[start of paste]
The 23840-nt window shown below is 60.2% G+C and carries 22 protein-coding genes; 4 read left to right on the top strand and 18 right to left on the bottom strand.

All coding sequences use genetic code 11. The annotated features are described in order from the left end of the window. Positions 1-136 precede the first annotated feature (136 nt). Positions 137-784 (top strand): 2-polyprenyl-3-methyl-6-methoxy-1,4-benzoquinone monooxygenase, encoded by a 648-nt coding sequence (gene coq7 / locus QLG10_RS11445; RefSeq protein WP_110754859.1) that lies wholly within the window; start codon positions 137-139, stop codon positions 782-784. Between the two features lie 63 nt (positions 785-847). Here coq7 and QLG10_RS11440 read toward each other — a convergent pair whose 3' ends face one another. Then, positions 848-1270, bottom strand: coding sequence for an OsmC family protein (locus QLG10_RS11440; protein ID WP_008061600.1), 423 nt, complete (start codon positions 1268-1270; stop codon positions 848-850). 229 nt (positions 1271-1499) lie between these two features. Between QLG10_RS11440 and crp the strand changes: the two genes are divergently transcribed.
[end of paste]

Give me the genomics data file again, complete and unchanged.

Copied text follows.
The 23840-nt window shown below is 60.2% G+C and carries 22 protein-coding genes; 4 read left to right on the top strand and 18 right to left on the bottom strand.

All coding sequences use genetic code 11. The annotated features are described in order from the left end of the window. Positions 1-136 precede the first annotated feature (136 nt). Positions 137-784 (top strand): 2-polyprenyl-3-methyl-6-methoxy-1,4-benzoquinone monooxygenase, encoded by a 648-nt coding sequence (gene coq7 / locus QLG10_RS11445; RefSeq protein WP_110754859.1) that lies wholly within the window; start codon positions 137-139, stop codon positions 782-784. Between the two features lie 63 nt (positions 785-847). Here coq7 and QLG10_RS11440 read toward each other — a convergent pair whose 3' ends face one another. Then, positions 848-1270, bottom strand: coding sequence for an OsmC family protein (locus QLG10_RS11440; protein ID WP_008061600.1), 423 nt, complete (start codon positions 1268-1270; stop codon positions 848-850). 229 nt (positions 1271-1499) lie between these two features. Between QLG10_RS11440 and crp the strand changes: the two genes are divergently transcribed.